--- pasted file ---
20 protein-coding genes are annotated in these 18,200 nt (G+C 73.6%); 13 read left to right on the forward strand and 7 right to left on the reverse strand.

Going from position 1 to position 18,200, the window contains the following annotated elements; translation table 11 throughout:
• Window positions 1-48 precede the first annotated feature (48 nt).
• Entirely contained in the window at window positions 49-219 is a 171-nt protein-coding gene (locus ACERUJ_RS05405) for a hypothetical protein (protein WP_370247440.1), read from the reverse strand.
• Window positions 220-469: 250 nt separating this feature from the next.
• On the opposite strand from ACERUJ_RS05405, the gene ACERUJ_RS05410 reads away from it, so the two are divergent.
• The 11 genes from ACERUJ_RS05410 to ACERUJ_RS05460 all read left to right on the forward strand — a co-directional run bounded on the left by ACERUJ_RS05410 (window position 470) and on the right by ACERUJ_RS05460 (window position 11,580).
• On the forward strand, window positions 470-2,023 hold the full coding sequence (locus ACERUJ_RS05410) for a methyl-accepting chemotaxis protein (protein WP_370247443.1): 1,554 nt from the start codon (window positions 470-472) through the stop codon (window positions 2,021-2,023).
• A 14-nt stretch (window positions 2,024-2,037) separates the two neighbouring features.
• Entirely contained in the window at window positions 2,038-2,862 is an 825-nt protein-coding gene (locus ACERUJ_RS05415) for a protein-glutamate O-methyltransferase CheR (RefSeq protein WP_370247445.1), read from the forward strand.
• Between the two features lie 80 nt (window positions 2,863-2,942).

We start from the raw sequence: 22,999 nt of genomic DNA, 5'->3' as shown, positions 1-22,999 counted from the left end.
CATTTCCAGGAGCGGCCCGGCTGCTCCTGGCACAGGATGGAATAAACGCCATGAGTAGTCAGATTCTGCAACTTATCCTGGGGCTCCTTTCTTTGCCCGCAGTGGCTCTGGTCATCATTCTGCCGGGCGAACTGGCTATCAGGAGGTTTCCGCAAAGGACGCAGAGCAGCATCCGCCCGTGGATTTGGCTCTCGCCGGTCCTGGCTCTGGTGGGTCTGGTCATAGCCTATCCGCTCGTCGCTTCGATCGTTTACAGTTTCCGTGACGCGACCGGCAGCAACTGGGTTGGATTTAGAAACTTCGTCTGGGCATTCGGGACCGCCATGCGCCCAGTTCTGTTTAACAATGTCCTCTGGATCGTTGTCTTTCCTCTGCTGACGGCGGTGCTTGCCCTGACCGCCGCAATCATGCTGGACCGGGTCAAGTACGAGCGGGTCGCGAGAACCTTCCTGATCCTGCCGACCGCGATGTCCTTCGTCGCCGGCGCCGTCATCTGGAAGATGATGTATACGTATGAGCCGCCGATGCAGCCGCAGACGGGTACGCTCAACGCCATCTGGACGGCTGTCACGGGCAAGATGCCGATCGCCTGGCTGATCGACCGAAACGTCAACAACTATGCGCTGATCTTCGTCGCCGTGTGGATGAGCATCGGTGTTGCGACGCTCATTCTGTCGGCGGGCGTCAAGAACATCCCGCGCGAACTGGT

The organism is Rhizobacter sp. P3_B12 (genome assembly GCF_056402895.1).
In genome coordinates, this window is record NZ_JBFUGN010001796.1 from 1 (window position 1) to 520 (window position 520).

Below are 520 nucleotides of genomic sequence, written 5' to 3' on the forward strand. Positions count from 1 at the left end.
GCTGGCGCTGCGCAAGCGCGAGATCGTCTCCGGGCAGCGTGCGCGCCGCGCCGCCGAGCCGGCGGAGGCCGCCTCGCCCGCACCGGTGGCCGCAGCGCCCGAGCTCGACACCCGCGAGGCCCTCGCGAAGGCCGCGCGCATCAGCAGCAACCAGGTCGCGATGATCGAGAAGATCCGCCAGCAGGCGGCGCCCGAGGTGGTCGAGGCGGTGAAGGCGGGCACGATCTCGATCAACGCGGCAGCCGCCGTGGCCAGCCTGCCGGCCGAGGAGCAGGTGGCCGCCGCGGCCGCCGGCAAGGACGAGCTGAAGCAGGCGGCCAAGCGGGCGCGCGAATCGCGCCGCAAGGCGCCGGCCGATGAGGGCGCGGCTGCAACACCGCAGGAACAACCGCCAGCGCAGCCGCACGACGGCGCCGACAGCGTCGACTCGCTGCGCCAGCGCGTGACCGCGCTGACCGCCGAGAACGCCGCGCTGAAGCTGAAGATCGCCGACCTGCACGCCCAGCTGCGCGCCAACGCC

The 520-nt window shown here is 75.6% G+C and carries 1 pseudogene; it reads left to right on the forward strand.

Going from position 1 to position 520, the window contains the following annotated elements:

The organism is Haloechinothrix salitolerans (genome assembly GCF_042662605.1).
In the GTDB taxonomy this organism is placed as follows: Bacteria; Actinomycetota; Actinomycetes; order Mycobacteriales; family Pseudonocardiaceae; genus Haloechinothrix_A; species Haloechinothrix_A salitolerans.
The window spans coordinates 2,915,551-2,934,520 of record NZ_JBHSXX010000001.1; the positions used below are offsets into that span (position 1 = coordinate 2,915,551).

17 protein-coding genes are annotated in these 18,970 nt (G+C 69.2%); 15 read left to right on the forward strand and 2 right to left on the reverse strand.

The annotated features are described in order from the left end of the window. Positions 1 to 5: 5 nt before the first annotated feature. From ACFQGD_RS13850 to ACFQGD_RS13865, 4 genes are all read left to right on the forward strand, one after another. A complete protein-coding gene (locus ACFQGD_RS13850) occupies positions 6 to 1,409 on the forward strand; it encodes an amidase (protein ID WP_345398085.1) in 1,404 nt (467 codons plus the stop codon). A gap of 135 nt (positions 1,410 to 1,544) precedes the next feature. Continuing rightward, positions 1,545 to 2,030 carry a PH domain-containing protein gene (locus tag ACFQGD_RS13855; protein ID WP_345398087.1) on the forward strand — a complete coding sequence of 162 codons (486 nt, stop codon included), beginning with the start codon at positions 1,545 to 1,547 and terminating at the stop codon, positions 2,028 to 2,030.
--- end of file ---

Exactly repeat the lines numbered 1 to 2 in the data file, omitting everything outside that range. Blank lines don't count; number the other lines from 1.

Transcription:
20 protein-coding genes are annotated in these 18,200 nt (G+C 73.6%); 13 read left to right on the forward strand and 7 right to left on the reverse strand.

Going from position 1 to position 18,200, the window contains the following annotated elements; translation table 11 throughout: